NOTE: I’m making this because I feel like this should be clarified. I had a lot of discussions where people were biased by other opinions, mostly due to spread misconceptions about these files. I can update this later with a more fundamental reason if I see even more controversy on discussions I have in a near future.

A lot of package managers use a lockfile mechanism to reliably reproduce their packages across different environments. This mechanism is used when other environments build packages that do not use pinned dependency versions and end up using a modified version compatible with the version expression specified in the package manifest file.

But what is a lock file?

A lockfile is normally a generated file by the package manager that contains the information about the exact versions currently used to build a package successfully the way is intended to be. Some lockfiles include other metadata about the package used such as checksums to ensure integrity.


One of the biggest advantages is to make deterministic dependency resolution. This way, package managers can more easily replicate the same builds on different environments. With that, you can also build your own package more consistently. Both help users and developers seeking problems and can decrease test suite failures on development.

Security risk

It is straightforward to understand the advantages of a lockfile but some people don’t understand the " disadvantages" and intentionally skip lockfiles review, which is a tremendously bad idea; let me explain to you why.

For example, GitHub has a bad security issue related to detached references that allow any user to create a fork of the repo and associate a commit to the original repo. See the example of Linus Torvalds’ linux mirror with this commit. Because git obviously allows anyone to create commits with any email, GitHub automatically associates it as the real Linus Torvalds. So a user can easily create a security vulnerability, bump a patch version and change the commit hash on the lockfile accordingly, making it a poisoned environment, without being too obvious.

Another problem related to other external services can rise. The problem here is trusting the source and the underlying service, falling into accepting changes that can’t be easily verified by just looking at it. Should we trust any commit coming from Yes, but apparently not.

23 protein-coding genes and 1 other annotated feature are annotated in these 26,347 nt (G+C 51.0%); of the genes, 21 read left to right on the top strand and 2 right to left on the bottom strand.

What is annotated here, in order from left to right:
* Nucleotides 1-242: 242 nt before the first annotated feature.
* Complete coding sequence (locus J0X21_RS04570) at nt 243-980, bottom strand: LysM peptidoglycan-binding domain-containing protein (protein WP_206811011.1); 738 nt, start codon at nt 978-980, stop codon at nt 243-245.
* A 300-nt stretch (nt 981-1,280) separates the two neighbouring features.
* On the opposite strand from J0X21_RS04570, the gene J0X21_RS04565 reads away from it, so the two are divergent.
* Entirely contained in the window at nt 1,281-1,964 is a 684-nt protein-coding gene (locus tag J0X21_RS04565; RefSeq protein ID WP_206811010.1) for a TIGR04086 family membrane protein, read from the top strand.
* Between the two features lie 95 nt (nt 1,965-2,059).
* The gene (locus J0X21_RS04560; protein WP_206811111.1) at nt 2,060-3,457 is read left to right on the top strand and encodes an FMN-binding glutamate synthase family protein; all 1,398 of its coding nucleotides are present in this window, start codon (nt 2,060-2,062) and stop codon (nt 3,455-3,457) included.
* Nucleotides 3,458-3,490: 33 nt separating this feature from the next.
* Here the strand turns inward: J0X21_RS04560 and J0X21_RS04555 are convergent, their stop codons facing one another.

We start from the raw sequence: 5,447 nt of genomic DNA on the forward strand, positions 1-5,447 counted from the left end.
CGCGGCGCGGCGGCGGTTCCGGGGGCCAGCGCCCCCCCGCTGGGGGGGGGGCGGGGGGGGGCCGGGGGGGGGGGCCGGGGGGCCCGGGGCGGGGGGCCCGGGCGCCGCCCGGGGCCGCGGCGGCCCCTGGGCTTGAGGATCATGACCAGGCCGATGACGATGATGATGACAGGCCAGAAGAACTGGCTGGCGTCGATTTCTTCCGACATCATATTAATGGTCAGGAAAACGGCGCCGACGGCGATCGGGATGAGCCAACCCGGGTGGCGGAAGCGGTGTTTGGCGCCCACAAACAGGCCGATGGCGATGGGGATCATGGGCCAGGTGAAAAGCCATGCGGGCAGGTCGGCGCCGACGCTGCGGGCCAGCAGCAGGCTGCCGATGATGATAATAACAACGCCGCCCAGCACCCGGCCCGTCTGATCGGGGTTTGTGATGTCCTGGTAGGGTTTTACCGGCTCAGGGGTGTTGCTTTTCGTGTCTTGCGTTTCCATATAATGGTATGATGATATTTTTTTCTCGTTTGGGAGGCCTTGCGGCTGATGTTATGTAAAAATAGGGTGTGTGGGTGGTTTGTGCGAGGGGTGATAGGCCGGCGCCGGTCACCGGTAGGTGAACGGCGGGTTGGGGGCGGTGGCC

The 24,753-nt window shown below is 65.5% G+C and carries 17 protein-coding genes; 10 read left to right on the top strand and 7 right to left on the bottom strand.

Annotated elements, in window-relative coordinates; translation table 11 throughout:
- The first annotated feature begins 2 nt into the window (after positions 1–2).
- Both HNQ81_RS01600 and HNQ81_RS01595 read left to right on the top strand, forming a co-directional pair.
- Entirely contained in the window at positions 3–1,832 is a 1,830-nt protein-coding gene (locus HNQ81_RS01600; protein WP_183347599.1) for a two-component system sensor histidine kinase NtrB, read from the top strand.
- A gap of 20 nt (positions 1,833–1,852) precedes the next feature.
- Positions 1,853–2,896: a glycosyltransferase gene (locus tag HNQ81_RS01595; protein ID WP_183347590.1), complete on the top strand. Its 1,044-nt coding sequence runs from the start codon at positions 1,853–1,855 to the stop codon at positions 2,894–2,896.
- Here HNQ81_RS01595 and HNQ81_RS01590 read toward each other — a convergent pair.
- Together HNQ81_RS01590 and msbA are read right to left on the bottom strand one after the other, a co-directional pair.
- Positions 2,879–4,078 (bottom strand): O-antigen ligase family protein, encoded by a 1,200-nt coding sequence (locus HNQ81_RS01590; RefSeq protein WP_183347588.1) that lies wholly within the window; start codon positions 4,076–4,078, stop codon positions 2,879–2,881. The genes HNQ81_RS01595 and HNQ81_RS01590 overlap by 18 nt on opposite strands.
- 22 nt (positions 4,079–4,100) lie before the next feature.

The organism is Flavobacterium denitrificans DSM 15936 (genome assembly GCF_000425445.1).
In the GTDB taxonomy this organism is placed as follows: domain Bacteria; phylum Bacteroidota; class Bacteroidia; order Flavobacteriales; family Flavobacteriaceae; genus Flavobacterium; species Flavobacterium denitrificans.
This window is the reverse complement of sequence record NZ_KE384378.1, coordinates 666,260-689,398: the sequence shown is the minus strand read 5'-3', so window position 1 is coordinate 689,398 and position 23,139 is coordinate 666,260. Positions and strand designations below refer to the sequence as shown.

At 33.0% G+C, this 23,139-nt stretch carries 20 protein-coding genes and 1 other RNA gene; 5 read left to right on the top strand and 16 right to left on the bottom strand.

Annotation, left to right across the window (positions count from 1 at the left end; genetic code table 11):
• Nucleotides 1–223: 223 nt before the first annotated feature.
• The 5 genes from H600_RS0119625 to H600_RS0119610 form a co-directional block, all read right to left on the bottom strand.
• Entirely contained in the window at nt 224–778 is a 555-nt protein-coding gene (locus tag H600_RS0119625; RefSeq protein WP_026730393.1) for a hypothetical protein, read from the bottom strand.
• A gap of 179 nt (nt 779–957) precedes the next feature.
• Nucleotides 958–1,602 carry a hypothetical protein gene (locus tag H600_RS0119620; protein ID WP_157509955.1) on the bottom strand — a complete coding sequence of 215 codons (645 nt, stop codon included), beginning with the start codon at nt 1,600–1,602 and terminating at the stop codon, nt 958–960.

This can be mitigated using GPG signatures. Linux releases, for example, are all signed by a group of trusted keys. That way we can trust that release tag by verifying the underlying signature.

Therefore committing these files should be made and reviewed with caution and in a trusted environment.

You might say, why not pin the versions, instead?

Well, if semantic versioning standard is strictly followed by the package maintainers, breaking changes wouldn’t be a big of a deal, although, the package will always be different. In a real-world situation, breaking changes happen all the time, even if the intention is only a bug fix. Sometimes things get out of control and because of today’s systems complexity, regression bugs can easily happen.

However, specifying a version range covering patches or minor versions is more practically useful for a situation where the latest non-breakable version is preferable.

Also, just pinning versions doesn’t solve integrity issues and lockfiles does.

Why reproducible builds are important?

Quoting Reproducible Builds project:

The motivation behind the Reproducible Builds project is therefore to allow verification that no vulnerabilities or backdoors have been introduced during this compilation process. By promising identical results are always generated from a given source, this allows multiple third parties to come to a consensus on a “correct” result, highlighting any deviations as suspect and worthy of scrutiny.

You can read more about the project and their motivation along with tools to make your builds more reproducible, here.

The controversy and misconception part

Here is where the rant starts. A lot of package managers and maintainers have, behind them, a strong philosophy about not including lockfiles for libraries. This is something I can’t really understand, given the rationale.